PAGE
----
3 Art Gallery Shows to See Right Now

Through June 12. Alexander Gray Associates, 510 West 26th Street, Manhattan. 212-399-2636; alexandergray.com.

Joan Semmel is famous for painting the body. Of course the human body has been Western painting’s chief subject for most of its history, but Semmel insists on aspects that get overlooked. In the 1970s, she gained notoriety for explicit close-ups of sexual encounters. For the past few decades, it’s been her own aging body — she was born in 1932 — that shocks visitors from gallery walls.

That’s not to say that the body she paints is carnal, exactly. Some of the nudes in her formidable new double show, “A Balancing Act,” at two Alexander Gray venues (in Manhattan and Germantown, N.Y.) are eroticized and some aren’t; most have their faces hidden or cut off; all include just enough white hair and sagging flesh to establish that they’re not young. But Semmel doesn’t linger over their material details. In these new paintings, at least, her body is something that acts — strikes poses, casts shadows, reflects light. It’s almost on the point of coming apart into pure light and energy.

In “Touching Toes” (2019), the painter is viewed from the side and below, with one leg crossed, against a midnight blue background. It’s a static enough position, but the rosy ball of her foot seems to surge like a rocket from the green plane of her thigh. And the artist’s ringed right hand, in “Red Hand,” glows against her shadowed purple belly like a jewel.


Through June 12. PPOW Gallery. 392 Broadway, Manhattan, (212) 647-1044, ppowgallery.com.

Erin M. Riley’s show of handwoven tapestries — largely photo-based — announce her as a major pictorial artist. This exhibition gives full expression to the combination of scorching honesty and seductive openness that distinguishes her work and also to the way she uses the beauty of weaving to both draw us near and soften the blows that her compositions, aided by nearly perfect titles, deliver. Her richly variegated colors and complex, arresting scenes take full advantage of tapestry’s stitch-by-stitch autonomy.

The overall effect is both documentary and diaristic. Some tapestries quietly revisit Riley’s traumatic childhood. Others reveal her attempts at self-care (which sometimes involves webcam sex) as implied by the show’s title — “The Consensual Reality of Healing Fantasies.” Many of the works are incredibly intimate yet restrained: We see Riley’s nude body, lavishly clothed in tattoos, but never her face. We’re in the past with four tapestries that reproduce the stained covers of 1970s pamphlets about domestic abuse, which affected her mother.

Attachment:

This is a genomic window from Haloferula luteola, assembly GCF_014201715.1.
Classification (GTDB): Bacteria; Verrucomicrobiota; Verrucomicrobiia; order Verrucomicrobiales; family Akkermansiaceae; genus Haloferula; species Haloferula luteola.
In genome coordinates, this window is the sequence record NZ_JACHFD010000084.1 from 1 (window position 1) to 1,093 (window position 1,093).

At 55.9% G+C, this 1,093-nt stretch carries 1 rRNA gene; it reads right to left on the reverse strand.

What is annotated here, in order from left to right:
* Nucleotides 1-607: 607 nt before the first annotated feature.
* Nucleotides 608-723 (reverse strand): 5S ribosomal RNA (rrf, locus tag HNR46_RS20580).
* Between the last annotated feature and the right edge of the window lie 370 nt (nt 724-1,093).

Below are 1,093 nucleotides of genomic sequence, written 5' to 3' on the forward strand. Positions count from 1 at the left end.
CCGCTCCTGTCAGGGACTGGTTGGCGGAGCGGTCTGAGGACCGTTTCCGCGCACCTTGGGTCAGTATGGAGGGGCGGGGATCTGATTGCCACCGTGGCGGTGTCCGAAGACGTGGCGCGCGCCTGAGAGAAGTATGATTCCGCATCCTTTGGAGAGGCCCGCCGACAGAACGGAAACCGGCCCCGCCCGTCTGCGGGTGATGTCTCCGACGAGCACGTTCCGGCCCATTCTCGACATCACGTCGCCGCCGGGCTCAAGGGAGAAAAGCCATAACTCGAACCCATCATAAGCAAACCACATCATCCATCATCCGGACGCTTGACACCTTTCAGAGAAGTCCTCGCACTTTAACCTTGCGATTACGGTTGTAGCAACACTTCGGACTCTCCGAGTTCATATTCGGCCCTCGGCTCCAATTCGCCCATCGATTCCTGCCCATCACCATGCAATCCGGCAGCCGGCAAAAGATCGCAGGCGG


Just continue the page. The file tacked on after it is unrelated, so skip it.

A tapestry titled “An Accident” conjures such abuse with a monumental close-up of an injured hand while its title echoes the excuse that battered victims, and batterers alike, typically use to deflect scrutiny. Riley’s teenage composition notebooks appear in “The Rose” and “Beauty Lives Here,” signaling her artistic instincts with their elaborately collaged and decorated covers. One of the most riveting pieces here is “Anxiety,” which depicts the artist’s naked breasts and the scars and scabs of self-mutilation. Beneath them is an opulent tattoo, the word “Treasure” in implicitly “girlish” cursive. Functioning as both a noun and a verb, it admonishes either way: Our life is a gift, value it.

Good art is wondrous stuff that I can’t imagine living without. But I have to admit that, for all its glory, there’s something inescapably rotten about it. With so many people struggling for the basics of life, deluxe objects that end up appealing to the rich, and belonging to them, can make you hold your nose.

I’ve rarely seen work that speaks to the magic and rot of art as perfectly as the Brobdingnagian sculptures of the New Yorker Kathleen Ryan, on view in a show called “Bad Fruit” that fills both Karma spaces in the East Village.

Ryan presents cherries the size of bowling balls, gleaming and glossy wherever they’re not covered in mold. She displays lemons as big as a beer keg that are sparkling-fresh on one side, green and fuzzy on the other. A jack-o’-lantern that would fill most NYCHA bedrooms evokes a sight from the days after Halloween: outside, a smooth orange skin; inside, a mass of decaying squash-flesh. And Ryan has rendered all this blown-up produce, in its health and putrescence, entirely in beads of different sizes, colors and materials. The effect is almost trompe l’oeil. The healthy parts of a lemon are captured in subtle gradations of yellow, orange and amber, brilliantly realized in glass and acrylic; where the fruit has gone moldy, a chaotic mass of greens, whites, grays and browns is reproduced using beads made of such semiprecious stones as malachite, smoky quartz, citrine and serpentine. The more putrefied the flesh of Ryan’s produce, the more precious the materials it gets made from and the more irresistible it is to the eye, like something Fabergé might have made for a prince.

Irresistible rot for the oligarchy? In 2021, Ryan’s trompe l’oeil might just yield a vision of art.


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